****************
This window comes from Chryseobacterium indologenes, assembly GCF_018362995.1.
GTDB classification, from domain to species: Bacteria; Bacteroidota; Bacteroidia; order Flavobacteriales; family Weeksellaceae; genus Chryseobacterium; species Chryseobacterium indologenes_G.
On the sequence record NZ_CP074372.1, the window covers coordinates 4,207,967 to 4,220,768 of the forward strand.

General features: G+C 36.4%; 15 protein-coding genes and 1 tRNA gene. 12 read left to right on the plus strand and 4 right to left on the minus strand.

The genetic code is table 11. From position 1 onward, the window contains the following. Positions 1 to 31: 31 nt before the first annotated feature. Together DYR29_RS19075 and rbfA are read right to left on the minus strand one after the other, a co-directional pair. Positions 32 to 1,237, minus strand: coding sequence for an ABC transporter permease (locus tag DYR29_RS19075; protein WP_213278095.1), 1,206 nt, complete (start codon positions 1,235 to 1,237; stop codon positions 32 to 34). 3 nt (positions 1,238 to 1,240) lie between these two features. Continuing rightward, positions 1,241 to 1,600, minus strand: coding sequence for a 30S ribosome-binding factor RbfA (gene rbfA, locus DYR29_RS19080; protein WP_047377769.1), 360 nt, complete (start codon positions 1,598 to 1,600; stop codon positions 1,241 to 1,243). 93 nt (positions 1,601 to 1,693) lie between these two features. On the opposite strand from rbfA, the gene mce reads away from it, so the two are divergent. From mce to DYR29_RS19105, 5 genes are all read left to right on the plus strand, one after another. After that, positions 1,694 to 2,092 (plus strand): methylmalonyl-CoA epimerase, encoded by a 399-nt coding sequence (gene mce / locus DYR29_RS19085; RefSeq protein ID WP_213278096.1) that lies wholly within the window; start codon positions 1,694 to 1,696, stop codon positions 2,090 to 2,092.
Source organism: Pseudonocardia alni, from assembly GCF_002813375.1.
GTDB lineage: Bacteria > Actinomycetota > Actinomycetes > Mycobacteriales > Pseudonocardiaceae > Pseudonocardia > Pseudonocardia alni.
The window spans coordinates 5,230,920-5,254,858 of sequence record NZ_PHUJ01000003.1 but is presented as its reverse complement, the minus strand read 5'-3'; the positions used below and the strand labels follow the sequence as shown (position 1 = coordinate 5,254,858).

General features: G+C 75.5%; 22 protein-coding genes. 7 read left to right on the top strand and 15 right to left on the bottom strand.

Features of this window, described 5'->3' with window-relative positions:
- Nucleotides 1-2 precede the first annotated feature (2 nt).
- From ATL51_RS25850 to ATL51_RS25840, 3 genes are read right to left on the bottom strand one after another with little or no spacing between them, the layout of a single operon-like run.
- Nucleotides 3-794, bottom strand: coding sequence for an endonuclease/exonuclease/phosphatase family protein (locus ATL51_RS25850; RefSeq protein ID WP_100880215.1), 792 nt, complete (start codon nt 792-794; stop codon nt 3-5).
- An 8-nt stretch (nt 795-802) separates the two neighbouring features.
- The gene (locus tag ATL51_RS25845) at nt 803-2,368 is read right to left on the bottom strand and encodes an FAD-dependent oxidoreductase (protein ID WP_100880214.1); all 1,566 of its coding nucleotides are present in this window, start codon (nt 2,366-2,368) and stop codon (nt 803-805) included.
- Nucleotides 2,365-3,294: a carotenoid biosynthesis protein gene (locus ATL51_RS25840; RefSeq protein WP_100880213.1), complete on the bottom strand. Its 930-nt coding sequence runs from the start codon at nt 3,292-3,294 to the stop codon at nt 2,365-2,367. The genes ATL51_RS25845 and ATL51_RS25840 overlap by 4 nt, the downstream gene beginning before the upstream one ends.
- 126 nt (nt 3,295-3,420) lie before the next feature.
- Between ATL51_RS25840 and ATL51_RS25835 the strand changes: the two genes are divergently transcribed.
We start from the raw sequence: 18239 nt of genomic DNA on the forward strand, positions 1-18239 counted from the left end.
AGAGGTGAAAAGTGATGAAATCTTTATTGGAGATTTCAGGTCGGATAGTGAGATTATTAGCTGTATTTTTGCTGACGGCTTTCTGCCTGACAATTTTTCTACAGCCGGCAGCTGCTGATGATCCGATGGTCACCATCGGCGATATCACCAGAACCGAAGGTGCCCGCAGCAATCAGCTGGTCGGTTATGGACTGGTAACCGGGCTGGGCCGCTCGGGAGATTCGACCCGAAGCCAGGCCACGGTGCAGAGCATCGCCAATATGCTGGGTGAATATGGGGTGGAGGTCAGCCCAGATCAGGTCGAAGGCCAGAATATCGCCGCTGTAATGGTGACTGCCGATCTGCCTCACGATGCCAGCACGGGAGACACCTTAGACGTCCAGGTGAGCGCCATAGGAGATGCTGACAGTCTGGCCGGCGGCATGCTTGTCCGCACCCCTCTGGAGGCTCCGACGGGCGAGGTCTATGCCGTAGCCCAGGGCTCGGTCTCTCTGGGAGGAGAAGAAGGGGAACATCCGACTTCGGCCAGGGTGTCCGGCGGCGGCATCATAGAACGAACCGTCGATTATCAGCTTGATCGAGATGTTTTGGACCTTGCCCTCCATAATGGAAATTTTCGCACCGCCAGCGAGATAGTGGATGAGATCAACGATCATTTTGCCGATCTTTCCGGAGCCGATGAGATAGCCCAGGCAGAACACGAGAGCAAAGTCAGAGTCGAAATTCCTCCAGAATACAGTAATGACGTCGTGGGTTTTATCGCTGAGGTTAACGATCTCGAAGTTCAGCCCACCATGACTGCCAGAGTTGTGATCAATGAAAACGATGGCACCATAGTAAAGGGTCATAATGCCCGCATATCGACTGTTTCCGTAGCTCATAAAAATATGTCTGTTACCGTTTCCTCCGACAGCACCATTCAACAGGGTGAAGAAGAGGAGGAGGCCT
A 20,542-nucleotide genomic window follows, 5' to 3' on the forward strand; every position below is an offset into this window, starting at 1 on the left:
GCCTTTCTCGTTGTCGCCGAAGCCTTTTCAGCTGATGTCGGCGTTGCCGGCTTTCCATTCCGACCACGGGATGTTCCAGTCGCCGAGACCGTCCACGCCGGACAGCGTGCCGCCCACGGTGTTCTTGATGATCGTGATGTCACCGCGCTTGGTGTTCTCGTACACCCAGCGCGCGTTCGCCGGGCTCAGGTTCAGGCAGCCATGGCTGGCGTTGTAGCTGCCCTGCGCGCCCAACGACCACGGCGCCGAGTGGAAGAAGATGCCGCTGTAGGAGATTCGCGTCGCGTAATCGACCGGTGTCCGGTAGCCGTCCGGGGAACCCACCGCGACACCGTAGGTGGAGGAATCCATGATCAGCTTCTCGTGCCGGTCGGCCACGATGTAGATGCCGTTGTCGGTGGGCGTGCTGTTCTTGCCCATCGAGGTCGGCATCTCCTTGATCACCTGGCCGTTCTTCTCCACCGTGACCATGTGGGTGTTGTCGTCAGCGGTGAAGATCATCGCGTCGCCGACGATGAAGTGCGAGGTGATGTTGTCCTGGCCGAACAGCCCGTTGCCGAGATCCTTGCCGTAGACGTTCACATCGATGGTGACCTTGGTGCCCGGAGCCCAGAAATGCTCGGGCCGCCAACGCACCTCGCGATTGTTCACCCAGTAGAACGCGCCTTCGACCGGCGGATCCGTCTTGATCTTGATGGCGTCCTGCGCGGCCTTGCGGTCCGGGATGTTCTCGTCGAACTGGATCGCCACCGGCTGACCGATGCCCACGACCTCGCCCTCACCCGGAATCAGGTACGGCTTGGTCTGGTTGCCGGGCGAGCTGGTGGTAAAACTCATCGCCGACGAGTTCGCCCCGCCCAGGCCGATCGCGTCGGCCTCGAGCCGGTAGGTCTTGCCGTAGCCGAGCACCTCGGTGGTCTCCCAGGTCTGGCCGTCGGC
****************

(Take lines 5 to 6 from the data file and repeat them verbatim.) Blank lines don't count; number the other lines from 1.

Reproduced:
The genetic code is table 11. From position 1 onward, the window contains the following. Positions 1 to 31: 31 nt before the first annotated feature. Together DYR29_RS19075 and rbfA are read right to left on the minus strand one after the other, a co-directional pair. Positions 32 to 1,237, minus strand: coding sequence for an ABC transporter permease (locus tag DYR29_RS19075; protein WP_213278095.1), 1,206 nt, complete (start codon positions 1,235 to 1,237; stop codon positions 32 to 34). 3 nt (positions 1,238 to 1,240) lie between these two features. Continuing rightward, positions 1,241 to 1,600, minus strand: coding sequence for a 30S ribosome-binding factor RbfA (gene rbfA, locus DYR29_RS19080; protein WP_047377769.1), 360 nt, complete (start codon positions 1,598 to 1,600; stop codon positions 1,241 to 1,243). 93 nt (positions 1,601 to 1,693) lie between these two features. On the opposite strand from rbfA, the gene mce reads away from it, so the two are divergent. From mce to DYR29_RS19105, 5 genes are all read left to right on the plus strand, one after another. After that, positions 1,694 to 2,092 (plus strand): methylmalonyl-CoA epimerase, encoded by a 399-nt coding sequence (gene mce / locus DYR29_RS19085; RefSeq protein ID WP_213278096.1) that lies wholly within the window; start codon positions 1,694 to 1,696, stop codon positions 2,090 to 2,092.
Source organism: Pseudonocardia alni, from assembly GCF_002813375.1.